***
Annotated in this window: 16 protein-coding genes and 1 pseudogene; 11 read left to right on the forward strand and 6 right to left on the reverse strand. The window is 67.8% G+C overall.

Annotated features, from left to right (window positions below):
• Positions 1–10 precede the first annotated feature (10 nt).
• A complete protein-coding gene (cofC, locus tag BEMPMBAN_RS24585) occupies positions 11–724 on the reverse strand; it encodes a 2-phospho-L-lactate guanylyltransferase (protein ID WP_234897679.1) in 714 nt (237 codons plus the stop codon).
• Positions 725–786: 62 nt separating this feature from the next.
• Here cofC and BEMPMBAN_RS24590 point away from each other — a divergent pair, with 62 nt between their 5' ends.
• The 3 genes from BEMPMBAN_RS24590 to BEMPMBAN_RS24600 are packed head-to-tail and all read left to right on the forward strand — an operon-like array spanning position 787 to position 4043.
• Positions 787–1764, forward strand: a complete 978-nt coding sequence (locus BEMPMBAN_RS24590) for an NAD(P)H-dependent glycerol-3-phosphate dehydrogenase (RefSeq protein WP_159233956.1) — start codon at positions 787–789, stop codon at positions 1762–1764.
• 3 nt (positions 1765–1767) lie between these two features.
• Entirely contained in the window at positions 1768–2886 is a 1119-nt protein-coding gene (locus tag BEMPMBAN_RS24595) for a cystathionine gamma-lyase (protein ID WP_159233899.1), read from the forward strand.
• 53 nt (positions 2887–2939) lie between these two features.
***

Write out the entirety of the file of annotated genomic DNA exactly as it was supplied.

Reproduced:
Annotated in this window: 16 protein-coding genes and 1 pseudogene; 11 read left to right on the forward strand and 6 right to left on the reverse strand. The window is 67.8% G+C overall.

Annotated features, from left to right (window positions below):
• Positions 1–10 precede the first annotated feature (10 nt).
• A complete protein-coding gene (cofC, locus tag BEMPMBAN_RS24585) occupies positions 11–724 on the reverse strand; it encodes a 2-phospho-L-lactate guanylyltransferase (protein ID WP_234897679.1) in 714 nt (237 codons plus the stop codon).
• Positions 725–786: 62 nt separating this feature from the next.
• Here cofC and BEMPMBAN_RS24590 point away from each other — a divergent pair, with 62 nt between their 5' ends.
• The 3 genes from BEMPMBAN_RS24590 to BEMPMBAN_RS24600 are packed head-to-tail and all read left to right on the forward strand — an operon-like array spanning position 787 to position 4043.
• Positions 787–1764, forward strand: a complete 978-nt coding sequence (locus BEMPMBAN_RS24590) for an NAD(P)H-dependent glycerol-3-phosphate dehydrogenase (RefSeq protein WP_159233956.1) — start codon at positions 787–789, stop codon at positions 1762–1764.
• 3 nt (positions 1765–1767) lie between these two features.
• Entirely contained in the window at positions 1768–2886 is a 1119-nt protein-coding gene (locus tag BEMPMBAN_RS24595) for a cystathionine gamma-lyase (protein ID WP_159233899.1), read from the forward strand.
• 53 nt (positions 2887–2939) lie between these two features.